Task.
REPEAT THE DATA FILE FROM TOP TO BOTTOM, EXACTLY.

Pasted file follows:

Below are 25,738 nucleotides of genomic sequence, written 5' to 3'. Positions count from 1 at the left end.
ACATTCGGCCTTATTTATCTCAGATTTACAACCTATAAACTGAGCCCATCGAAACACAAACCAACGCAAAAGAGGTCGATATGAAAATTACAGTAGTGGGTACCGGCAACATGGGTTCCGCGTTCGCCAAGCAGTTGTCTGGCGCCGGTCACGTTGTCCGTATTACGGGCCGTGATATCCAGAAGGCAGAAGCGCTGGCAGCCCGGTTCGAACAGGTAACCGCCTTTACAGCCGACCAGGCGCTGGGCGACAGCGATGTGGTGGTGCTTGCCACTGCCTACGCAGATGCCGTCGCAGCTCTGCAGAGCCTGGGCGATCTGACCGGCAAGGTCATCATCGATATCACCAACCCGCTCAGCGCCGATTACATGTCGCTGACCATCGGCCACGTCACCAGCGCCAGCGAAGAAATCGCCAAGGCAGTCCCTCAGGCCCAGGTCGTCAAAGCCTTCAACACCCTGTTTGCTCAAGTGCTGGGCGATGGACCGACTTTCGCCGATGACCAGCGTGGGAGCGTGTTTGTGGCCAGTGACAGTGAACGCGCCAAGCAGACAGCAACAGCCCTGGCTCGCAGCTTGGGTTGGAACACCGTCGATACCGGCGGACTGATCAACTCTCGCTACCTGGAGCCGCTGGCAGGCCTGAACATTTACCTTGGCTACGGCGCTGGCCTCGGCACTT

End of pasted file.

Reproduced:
Below are 25,738 nucleotides of genomic sequence, written 5' to 3'. Positions count from 1 at the left end.
ACATTCGGCCTTATTTATCTCAGATTTACAACCTATAAACTGAGCCCATCGAAACACAAACCAACGCAAAAGAGGTCGATATGAAAATTACAGTAGTGGGTACCGGCAACATGGGTTCCGCGTTCGCCAAGCAGTTGTCTGGCGCCGGTCACGTTGTCCGTATTACGGGCCGTGATATCCAGAAGGCAGAAGCGCTGGCAGCCCGGTTCGAACAGGTAACCGCCTTTACAGCCGACCAGGCGCTGGGCGACAGCGATGTGGTGGTGCTTGCCACTGCCTACGCAGATGCCGTCGCAGCTCTGCAGAGCCTGGGCGATCTGACCGGCAAGGTCATCATCGATATCACCAACCCGCTCAGCGCCGATTACATGTCGCTGACCATCGGCCACGTCACCAGCGCCAGCGAAGAAATCGCCAAGGCAGTCCCTCAGGCCCAGGTCGTCAAAGCCTTCAACACCCTGTTTGCTCAAGTGCTGGGCGATGGACCGACTTTCGCCGATGACCAGCGTGGGAGCGTGTTTGTGGCCAGTGACAGTGAACGCGCCAAGCAGACAGCAACAGCCCTGGCTCGCAGCTTGGGTTGGAACACCGTCGATACCGGCGGACTGATCAACTCTCGCTACCTGGAGCCGCTGGCAGGCCTGAACATTTACCTTGGCTACGGCGCTGGCCTCGGCACTT